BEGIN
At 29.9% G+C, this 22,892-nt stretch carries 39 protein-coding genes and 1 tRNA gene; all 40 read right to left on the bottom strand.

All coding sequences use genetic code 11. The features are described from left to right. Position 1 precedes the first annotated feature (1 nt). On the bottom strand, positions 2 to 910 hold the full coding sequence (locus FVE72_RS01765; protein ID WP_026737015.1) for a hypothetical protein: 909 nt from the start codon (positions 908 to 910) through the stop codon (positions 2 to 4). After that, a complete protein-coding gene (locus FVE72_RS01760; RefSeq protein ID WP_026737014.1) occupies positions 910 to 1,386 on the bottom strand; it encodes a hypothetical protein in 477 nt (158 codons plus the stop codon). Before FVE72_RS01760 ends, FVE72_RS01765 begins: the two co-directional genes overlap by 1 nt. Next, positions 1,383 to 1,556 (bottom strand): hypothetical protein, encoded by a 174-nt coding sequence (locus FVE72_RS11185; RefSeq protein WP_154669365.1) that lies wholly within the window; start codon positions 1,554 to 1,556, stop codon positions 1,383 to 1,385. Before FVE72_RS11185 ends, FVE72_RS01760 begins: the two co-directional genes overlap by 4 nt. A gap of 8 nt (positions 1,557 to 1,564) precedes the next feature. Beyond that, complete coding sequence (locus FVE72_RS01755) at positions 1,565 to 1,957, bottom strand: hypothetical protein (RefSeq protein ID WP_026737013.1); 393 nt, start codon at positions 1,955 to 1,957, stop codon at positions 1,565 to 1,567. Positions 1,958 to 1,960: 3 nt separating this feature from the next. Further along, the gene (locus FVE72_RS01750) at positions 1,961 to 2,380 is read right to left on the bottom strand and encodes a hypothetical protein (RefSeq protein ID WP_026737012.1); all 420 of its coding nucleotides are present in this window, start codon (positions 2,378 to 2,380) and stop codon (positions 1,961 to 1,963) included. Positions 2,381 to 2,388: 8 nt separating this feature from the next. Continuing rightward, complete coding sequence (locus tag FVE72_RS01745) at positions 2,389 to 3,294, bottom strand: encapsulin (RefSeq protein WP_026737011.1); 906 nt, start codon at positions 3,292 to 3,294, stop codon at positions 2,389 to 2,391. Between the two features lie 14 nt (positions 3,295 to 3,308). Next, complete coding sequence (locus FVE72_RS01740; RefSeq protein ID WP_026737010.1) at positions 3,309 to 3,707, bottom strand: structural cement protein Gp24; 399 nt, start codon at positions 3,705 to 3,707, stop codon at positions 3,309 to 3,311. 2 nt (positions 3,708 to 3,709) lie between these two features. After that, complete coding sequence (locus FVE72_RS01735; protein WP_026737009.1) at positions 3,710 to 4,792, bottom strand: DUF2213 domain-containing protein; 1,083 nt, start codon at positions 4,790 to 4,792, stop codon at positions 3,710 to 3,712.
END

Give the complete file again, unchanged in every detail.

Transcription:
At 29.9% G+C, this 22,892-nt stretch carries 39 protein-coding genes and 1 tRNA gene; all 40 read right to left on the bottom strand.

All coding sequences use genetic code 11. The features are described from left to right. Position 1 precedes the first annotated feature (1 nt). On the bottom strand, positions 2 to 910 hold the full coding sequence (locus FVE72_RS01765; protein ID WP_026737015.1) for a hypothetical protein: 909 nt from the start codon (positions 908 to 910) through the stop codon (positions 2 to 4). After that, a complete protein-coding gene (locus FVE72_RS01760; RefSeq protein ID WP_026737014.1) occupies positions 910 to 1,386 on the bottom strand; it encodes a hypothetical protein in 477 nt (158 codons plus the stop codon). Before FVE72_RS01760 ends, FVE72_RS01765 begins: the two co-directional genes overlap by 1 nt. Next, positions 1,383 to 1,556 (bottom strand): hypothetical protein, encoded by a 174-nt coding sequence (locus FVE72_RS11185; RefSeq protein WP_154669365.1) that lies wholly within the window; start codon positions 1,554 to 1,556, stop codon positions 1,383 to 1,385. Before FVE72_RS11185 ends, FVE72_RS01760 begins: the two co-directional genes overlap by 4 nt. A gap of 8 nt (positions 1,557 to 1,564) precedes the next feature. Beyond that, complete coding sequence (locus FVE72_RS01755) at positions 1,565 to 1,957, bottom strand: hypothetical protein (RefSeq protein ID WP_026737013.1); 393 nt, start codon at positions 1,955 to 1,957, stop codon at positions 1,565 to 1,567. Positions 1,958 to 1,960: 3 nt separating this feature from the next. Further along, the gene (locus FVE72_RS01750) at positions 1,961 to 2,380 is read right to left on the bottom strand and encodes a hypothetical protein (RefSeq protein ID WP_026737012.1); all 420 of its coding nucleotides are present in this window, start codon (positions 2,378 to 2,380) and stop codon (positions 1,961 to 1,963) included. Positions 2,381 to 2,388: 8 nt separating this feature from the next. Continuing rightward, complete coding sequence (locus tag FVE72_RS01745) at positions 2,389 to 3,294, bottom strand: encapsulin (RefSeq protein WP_026737011.1); 906 nt, start codon at positions 3,292 to 3,294, stop codon at positions 2,389 to 2,391. Between the two features lie 14 nt (positions 3,295 to 3,308). Next, complete coding sequence (locus FVE72_RS01740; RefSeq protein ID WP_026737010.1) at positions 3,309 to 3,707, bottom strand: structural cement protein Gp24; 399 nt, start codon at positions 3,705 to 3,707, stop codon at positions 3,309 to 3,311. 2 nt (positions 3,708 to 3,709) lie between these two features. After that, complete coding sequence (locus FVE72_RS01735; protein WP_026737009.1) at positions 3,710 to 4,792, bottom strand: DUF2213 domain-containing protein; 1,083 nt, start codon at positions 4,790 to 4,792, stop codon at positions 3,710 to 3,712.